Tag Archives: Juvenile Fiction

The Incredible Journey by Sheila Burnford


Sheila Burnford’s animal saga is a nice little story that somehow doesn’t manage to achieve greatness at any point through it’s duration. Mind you. every child should read this charming novel once in their lives, and for the most part it has managed not to age since it’s first publication in the sixties; it’s a sweetly rendered love letter to house pets and the great Canadian wilderness as well as a suitable read aloud.

Still, The Incredible Journey’ fails to be truly riveting, and I’m trying to put my finger on the reason I feel this way. The story follows an irresistible bull terrier protagonist, Bodger, and his two animal friends (a Labrador and a Siamese cat) as they brave a arduous trek across Canadian soil to find their beloved masters. There are many challenges along the way, of course, presented in episodic fashion, and Carl Burger provides lovely illustrations portraying the animals’ daunting journey.

Two film adaptations came out after the books release, a 1963 version, the more realistic one by far. and a tame Walt Disney remake in 1993, a bastardization in many ways while still remaining a relatively charming family film. People who watch the 1993 film might get a confused notion about what the book itself is about. While “Homeward Bound” (as the remake is called) applies celebrity voice actors to the animal characters, there is barely any dialogue at all in the book. The animals certainly don’t talk.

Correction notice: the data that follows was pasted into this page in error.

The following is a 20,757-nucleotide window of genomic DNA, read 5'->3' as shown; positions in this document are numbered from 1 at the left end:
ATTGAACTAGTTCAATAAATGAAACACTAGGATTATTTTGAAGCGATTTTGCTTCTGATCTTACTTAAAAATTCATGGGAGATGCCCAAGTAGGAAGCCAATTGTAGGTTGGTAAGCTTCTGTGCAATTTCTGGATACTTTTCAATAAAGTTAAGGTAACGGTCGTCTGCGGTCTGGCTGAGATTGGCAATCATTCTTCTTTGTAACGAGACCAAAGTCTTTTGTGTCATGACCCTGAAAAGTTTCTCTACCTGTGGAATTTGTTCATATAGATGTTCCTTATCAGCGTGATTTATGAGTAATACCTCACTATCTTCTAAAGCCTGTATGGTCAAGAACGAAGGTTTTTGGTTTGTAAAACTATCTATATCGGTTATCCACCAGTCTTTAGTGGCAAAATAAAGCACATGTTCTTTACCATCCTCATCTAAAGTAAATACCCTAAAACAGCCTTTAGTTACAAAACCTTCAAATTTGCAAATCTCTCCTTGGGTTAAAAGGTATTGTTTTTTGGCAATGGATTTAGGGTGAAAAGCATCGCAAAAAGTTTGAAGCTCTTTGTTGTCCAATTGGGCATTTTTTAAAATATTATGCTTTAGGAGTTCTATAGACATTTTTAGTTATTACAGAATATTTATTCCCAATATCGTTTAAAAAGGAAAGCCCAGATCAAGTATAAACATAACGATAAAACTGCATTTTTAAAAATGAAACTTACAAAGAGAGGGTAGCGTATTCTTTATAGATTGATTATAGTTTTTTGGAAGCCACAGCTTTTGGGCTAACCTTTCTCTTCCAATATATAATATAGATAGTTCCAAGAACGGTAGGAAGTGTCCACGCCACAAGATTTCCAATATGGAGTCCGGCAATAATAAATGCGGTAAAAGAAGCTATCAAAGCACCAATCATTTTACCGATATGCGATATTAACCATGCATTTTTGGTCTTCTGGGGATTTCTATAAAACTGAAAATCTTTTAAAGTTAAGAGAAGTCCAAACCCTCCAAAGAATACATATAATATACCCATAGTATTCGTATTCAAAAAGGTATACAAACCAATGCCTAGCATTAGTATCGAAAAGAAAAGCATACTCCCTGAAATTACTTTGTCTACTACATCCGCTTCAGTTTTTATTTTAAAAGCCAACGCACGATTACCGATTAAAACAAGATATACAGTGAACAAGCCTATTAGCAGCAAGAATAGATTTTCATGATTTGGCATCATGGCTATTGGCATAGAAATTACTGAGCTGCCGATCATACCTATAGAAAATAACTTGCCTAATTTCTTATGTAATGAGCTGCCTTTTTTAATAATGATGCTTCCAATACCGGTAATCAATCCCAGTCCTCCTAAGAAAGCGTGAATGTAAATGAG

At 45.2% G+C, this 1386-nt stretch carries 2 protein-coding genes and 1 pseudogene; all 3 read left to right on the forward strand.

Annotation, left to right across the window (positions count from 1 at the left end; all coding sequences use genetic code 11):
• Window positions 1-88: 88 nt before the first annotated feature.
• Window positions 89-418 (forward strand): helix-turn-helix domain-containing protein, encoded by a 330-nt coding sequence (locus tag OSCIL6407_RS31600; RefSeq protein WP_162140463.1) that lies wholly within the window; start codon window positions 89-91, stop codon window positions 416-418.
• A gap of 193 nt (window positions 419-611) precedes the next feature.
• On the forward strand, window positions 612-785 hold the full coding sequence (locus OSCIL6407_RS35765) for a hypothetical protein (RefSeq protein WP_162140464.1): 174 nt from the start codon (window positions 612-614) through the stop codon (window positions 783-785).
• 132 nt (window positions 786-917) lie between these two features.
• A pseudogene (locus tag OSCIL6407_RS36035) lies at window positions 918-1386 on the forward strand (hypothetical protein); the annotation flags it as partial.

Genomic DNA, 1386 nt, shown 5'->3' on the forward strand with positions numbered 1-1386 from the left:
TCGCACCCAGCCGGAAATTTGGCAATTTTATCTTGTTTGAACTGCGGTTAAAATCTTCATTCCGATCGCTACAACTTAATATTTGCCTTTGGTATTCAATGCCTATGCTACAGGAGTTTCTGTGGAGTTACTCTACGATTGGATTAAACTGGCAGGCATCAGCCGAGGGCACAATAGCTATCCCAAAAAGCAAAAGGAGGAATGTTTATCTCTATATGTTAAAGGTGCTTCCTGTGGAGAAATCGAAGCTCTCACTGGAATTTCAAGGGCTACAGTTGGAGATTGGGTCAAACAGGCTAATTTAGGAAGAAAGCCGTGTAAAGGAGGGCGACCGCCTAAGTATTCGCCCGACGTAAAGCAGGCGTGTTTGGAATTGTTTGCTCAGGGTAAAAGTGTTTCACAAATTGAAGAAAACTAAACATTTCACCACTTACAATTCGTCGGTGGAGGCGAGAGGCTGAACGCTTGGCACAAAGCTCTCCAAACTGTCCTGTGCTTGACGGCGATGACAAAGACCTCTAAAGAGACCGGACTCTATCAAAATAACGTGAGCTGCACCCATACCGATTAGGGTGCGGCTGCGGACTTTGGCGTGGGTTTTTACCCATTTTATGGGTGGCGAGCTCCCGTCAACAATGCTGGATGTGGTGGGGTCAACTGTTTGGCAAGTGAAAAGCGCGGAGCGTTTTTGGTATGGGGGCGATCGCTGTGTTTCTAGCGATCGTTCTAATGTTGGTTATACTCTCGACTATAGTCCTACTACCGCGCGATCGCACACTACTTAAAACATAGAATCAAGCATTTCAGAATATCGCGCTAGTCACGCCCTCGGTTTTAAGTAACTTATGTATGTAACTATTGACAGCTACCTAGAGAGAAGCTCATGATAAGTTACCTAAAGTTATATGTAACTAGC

Instead of giving the animals human voices, the novel concentrates one portraying the canines and their feline companion with their animal behavior intact while still making them likable and endearing. This book is a little darker and much more serious than “Homeward Bound,” and sometimes comes off as a little frosty and distant without the voices of the animals we 90’s kids have come to expect from childrens’ entertainment.

While the book is much more mature and artistically sound, there are times when one gets a chilly vibe from the brief volume, where individual events and supporting characters aren’t focused on for more than a few pages. The main thing that supplies this book with life is the exquisite charcoal drawings, cozy and warm additions to the text.

The real strength of ‘The Incredible Journey’ is Burnford’s obvious skill writing prose as well as her ability to make the animal characters sympathetic without having them say a single word. The old bull terrier, Bodger, will win your heart with his undying loyalty and steadfast sweetness as well as his adorable love of children and particularly the unlikely bond he shares with his feline friend, Tao.

Something about this book- maybe the slim size- makes it feel a bit unsubstantial, like a sweet that you savor before it all too quickly disappears down your throat and into your stomach, leaving you hungry for more. However, it’s a book that kids and adults should like just fine and it endearing, if like the metaphorical sweetie, not quite filling.

The Secret Garden by Frances Hodgson Burnett


I can’t believe it took me until late into my teens to read this wonderful classic. Mary Lennox, a sour-faced orphan who has been allowed to do anything she likes for her entire life, but has never been loved, arrives at a gloomy British estate to live with distant family. Raised in India, Mary is unused to the cold English weather and the British sensibilities, and finds her life taking a turn for the better. She quickly befriends a Yorkshire lad named Dickon who has a special way with the animals, and solves the mystery of a wailing boy whose cries she can hear from her room at night. And best of all, Mary discovers a seemingly enchanted garden that has been blocked off for years after an unthinkable tragedy.